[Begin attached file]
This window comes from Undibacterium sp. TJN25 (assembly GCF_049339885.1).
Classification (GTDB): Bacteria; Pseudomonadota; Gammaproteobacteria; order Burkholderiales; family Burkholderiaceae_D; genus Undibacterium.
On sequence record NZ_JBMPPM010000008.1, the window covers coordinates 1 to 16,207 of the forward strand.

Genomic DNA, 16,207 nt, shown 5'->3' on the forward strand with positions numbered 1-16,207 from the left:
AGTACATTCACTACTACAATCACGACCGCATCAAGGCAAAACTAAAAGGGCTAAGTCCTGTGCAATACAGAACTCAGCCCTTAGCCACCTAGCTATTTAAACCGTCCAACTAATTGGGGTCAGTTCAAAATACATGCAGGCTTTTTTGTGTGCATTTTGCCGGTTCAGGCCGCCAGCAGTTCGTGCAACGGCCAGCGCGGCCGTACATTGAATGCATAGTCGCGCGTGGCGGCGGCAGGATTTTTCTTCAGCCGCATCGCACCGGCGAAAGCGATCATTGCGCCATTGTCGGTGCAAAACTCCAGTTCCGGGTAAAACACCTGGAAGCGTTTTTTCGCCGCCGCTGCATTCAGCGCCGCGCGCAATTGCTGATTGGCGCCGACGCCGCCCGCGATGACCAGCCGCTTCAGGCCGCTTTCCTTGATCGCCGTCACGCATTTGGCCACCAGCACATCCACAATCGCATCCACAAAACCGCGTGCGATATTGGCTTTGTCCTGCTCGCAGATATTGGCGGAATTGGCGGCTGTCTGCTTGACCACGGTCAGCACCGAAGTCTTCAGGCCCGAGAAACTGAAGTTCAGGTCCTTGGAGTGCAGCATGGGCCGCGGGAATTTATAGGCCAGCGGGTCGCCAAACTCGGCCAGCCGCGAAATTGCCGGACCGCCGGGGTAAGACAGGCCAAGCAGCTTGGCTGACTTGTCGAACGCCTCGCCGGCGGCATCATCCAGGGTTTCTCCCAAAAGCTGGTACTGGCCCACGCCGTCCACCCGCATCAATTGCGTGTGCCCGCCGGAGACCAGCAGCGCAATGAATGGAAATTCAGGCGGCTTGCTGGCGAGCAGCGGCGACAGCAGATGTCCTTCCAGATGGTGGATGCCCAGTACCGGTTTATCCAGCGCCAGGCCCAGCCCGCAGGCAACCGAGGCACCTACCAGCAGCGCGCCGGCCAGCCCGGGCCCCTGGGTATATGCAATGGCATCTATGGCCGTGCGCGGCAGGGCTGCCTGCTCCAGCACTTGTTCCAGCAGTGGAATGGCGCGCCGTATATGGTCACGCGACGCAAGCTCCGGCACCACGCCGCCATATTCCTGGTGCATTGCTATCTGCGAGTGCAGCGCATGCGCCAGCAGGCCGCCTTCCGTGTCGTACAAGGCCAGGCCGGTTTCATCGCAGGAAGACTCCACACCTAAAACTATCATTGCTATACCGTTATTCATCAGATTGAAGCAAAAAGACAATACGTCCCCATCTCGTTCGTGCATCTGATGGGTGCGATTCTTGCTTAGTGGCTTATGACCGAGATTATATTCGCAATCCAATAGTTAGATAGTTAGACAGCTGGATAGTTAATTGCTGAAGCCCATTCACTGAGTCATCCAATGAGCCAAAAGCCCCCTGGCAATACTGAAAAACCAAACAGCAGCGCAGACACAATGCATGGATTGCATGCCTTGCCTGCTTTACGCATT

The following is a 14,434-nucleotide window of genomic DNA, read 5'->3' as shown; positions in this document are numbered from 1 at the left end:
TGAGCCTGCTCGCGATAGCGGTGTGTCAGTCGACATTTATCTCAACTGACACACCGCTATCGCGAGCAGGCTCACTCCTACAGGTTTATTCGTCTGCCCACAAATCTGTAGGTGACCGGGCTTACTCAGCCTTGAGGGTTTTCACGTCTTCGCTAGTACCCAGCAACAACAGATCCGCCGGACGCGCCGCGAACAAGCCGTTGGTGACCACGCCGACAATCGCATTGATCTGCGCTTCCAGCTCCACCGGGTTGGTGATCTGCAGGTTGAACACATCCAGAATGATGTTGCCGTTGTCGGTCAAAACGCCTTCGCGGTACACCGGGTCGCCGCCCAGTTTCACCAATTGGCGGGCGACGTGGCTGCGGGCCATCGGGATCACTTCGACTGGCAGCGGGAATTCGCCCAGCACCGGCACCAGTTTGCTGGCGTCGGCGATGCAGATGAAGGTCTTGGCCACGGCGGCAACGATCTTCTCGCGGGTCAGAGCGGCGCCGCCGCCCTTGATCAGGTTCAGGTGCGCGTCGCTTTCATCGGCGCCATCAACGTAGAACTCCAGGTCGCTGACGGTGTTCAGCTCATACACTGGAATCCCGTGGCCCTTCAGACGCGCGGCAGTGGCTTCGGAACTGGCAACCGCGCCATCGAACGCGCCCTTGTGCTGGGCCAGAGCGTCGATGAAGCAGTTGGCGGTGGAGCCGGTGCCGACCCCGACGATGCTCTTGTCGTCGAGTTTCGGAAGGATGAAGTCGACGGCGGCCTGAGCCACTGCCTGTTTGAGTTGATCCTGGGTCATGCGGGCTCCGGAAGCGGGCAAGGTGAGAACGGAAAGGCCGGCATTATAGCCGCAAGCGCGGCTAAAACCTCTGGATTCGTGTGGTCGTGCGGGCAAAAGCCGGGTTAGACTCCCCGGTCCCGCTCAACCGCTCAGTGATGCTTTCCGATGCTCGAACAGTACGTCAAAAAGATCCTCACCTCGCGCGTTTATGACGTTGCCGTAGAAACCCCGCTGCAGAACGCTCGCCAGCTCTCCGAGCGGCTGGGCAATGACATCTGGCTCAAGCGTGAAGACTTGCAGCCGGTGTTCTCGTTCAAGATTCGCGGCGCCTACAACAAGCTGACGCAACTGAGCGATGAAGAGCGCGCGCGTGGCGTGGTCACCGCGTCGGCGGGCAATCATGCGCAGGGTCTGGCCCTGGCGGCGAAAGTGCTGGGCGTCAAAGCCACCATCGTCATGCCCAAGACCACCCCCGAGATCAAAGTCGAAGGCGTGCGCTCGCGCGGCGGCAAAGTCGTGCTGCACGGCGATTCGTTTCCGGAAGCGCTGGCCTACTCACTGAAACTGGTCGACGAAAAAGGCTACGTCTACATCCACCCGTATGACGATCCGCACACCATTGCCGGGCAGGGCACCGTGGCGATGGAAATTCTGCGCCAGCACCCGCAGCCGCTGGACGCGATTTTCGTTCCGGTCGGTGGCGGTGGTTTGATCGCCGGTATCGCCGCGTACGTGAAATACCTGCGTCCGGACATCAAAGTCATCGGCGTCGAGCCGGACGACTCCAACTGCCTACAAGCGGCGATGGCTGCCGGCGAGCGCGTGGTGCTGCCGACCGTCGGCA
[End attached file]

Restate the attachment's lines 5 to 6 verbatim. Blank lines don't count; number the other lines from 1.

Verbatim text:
AGTACATTCACTACTACAATCACGACCGCATCAAGGCAAAACTAAAAGGGCTAAGTCCTGTGCAATACAGAACTCAGCCCTTAGCCACCTAGCTATTTAAACCGTCCAACTAATTGGGGTCAGTTCAAAATACATGCAGGCTTTTTTGTGTGCATTTTGCCGGTTCAGGCCGCCAGCAGTTCGTGCAACGGCCAGCGCGGCCGTACATTGAATGCATAGTCGCGCGTGGCGGCGGCAGGATTTTTCTTCAGCCGCATCGCACCGGCGAAAGCGATCATTGCGCCATTGTCGGTGCAAAACTCCAGTTCCGGGTAAAACACCTGGAAGCGTTTTTTCGCCGCCGCTGCATTCAGCGCCGCGCGCAATTGCTGATTGGCGCCGACGCCGCCCGCGATGACCAGCCGCTTCAGGCCGCTTTCCTTGATCGCCGTCACGCATTTGGCCACCAGCACATCCACAATCGCATCCACAAAACCGCGTGCGATATTGGCTTTGTCCTGCTCGCAGATATTGGCGGAATTGGCGGCTGTCTGCTTGACCACGGTCAGCACCGAAGTCTTCAGGCCCGAGAAACTGAAGTTCAGGTCCTTGGAGTGCAGCATGGGCCGCGGGAATTTATAGGCCAGCGGGTCGCCAAACTCGGCCAGCCGCGAAATTGCCGGACCGCCGGGGTAAGACAGGCCAAGCAGCTTGGCTGACTTGTCGAACGCCTCGCCGGCGGCATCATCCAGGGTTTCTCCCAAAAGCTGGTACTGGCCCACGCCGTCCACCCGCATCAATTGCGTGTGCCCGCCGGAGACCAGCAGCGCAATGAATGGAAATTCAGGCGGCTTGCTGGCGAGCAGCGGCGACAGCAGATGTCCTTCCAGATGGTGGATGCCCAGTACCGGTTTATCCAGCGCCAGGCCCAGCCCGCAGGCAACCGAGGCACCTACCAGCAGCGCGCCGGCCAGCCCGGGCCCCTGGGTATATGCAATGGCATCTATGGCCGTGCGCGGCAGGGCTGCCTGCTCCAGCACTTGTTCCAGCAGTGGAATGGCGCGCCGTATATGGTCACGCGACGCAAGCTCCGGCACCACGCCGCCATATTCCTGGTGCATTGCTATCTGCGAGTGCAGCGCATGCGCCAGCAGGCCGCCTTCCGTGTCGTACAAGGCCAGGCCGGTTTCATCGCAGGAAGACTCCACACCTAAAACTATCATTGCTATACCGTTATTCATCAGATTGAAGCAAAAAGACAATACGTCCCCATCTCGTTCGTGCATCTGATGGGTGCGATTCTTGCTTAGTGGCTTATGACCGAGATTATATTCGCAATCCAATAGTTAGATAGTTAGACAGCTGGATAGTTAATTGCTGAAGCCCATTCACTGAGTCATCCAATGAGCCAAAAGCCCCCTGGCAATACTGAAAAACCAAACAGCAGCGCAGACACAATGCATGGATTGCATGCCTTGCCTGCTTTACGCATT

The following is a 14,434-nucleotide window of genomic DNA, read 5'->3' as shown; positions in this document are numbered from 1 at the left end: